Although a few cancer genes are mutated in a high proportion of tumours of a given type (>20%), most are mutated at intermediate frequencies (2–20%). To explore the feasibility of creating a comprehensive catalogue of cancer genes, we analysed somatic point mutations in exome sequences from 4,742 human cancers and their matched normal-tissue samples across 21 cancer types. We found that large-scale genomic analysis can identify nearly all known cancer genes in these tumour types. Our analysis also identified 33 genes that were not previously known to be significantly mutated in cancer, including genes related to proliferation, apoptosis, genome stability, chromatin regulation, immune evasion, RNA processing and protein homeostasis. Down-sampling analysis indicates that larger sample sizes will reveal many more genes mutated at clinically important frequencies. We estimate that near-saturation may be achieved with 600–5,000 samples per tumour type, depending on background mutation frequency. The results may help to guide the next stage of cancer genomics.
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- Supplementary Information (1.4 MB)
This file contains Supplementary Figures 1-9 and legends for Supplementary Tables 1-6 (see separate files for tables).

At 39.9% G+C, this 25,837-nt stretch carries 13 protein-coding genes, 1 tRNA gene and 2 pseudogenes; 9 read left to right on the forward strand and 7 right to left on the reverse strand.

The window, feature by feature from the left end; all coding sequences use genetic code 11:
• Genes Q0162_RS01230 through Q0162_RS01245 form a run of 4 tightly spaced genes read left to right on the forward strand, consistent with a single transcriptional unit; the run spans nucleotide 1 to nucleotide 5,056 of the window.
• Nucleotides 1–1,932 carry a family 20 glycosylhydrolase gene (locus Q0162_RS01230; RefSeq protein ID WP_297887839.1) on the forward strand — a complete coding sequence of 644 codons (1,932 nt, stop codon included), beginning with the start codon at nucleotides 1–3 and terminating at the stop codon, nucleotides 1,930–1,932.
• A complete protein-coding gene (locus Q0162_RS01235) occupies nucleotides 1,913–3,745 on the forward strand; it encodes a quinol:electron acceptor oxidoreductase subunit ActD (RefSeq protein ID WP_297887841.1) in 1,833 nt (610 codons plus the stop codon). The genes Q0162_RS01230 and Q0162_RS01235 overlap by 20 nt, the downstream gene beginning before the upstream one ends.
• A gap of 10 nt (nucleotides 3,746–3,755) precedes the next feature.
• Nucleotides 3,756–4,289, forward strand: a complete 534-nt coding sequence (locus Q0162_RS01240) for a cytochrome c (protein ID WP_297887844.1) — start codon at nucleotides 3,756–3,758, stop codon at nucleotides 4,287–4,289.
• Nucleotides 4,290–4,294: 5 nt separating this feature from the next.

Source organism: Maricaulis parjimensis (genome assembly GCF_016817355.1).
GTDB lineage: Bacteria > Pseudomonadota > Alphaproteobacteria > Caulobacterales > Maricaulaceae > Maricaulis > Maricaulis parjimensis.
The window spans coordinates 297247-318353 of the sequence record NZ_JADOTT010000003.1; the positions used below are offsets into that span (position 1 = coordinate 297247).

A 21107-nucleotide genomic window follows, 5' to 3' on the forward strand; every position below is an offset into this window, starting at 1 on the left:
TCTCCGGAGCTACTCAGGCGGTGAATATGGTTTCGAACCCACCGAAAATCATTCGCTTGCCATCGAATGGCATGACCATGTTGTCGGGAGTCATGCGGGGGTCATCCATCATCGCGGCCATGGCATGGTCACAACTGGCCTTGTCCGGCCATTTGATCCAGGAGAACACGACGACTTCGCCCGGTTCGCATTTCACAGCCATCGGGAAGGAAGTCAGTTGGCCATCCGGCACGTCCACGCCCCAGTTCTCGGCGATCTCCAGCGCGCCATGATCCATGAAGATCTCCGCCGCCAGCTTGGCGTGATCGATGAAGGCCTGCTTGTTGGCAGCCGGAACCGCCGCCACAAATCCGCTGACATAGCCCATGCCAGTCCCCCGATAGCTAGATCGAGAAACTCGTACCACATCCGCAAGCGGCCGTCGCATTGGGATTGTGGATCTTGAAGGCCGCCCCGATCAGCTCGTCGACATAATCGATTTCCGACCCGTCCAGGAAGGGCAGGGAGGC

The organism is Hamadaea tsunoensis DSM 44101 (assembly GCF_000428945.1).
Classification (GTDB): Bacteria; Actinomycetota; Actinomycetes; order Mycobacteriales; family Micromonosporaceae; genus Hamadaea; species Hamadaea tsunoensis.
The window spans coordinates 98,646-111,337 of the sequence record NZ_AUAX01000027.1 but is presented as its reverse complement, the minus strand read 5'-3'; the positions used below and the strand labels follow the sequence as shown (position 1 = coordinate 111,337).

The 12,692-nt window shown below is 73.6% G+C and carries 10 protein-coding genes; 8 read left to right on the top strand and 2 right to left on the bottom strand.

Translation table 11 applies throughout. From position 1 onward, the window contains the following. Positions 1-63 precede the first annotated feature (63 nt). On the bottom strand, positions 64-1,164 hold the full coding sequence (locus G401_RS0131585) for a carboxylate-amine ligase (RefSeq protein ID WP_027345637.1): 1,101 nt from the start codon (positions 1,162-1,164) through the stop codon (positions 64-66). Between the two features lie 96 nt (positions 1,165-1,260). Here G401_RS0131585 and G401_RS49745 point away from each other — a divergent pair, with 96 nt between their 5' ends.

- Supplementary Table 1 (28 KB)
This file contains a list of source datasets analyzed in this work, and references to the corresponding publications.
- Supplementary Table 2 (709 KB)
This file contains the 260 significantly mutated cancer genes found by analysis with the MutSig suite (see Supplementary Information file for full legend).
- Supplementary Table 3 (16 KB)
This file contains a list of the 21 tumor types studied, and the significantly mutated genes found by the MutSig suite in each tumor type (see Supplementary Information file for full legend).
- Supplementary Table 4 (58 KB)
The file contains a list of references reporting the identification of candidate cancer genes (see Supplementary Information file for full legend).
- Supplementary Table 5 (21 KB)
This file contains a list of references to biological literature supporting the 33 novel candidate cancer genes with clear and compelling connections to cancer biology.
- Supplementary Table 6 (24 KB)
This file contains a summary of the analysis comparing the performance of each of the three MutSig metrics separately, in pairwise combinations, and all three combined as in the main analysis (see Supplementary Information file for full legend).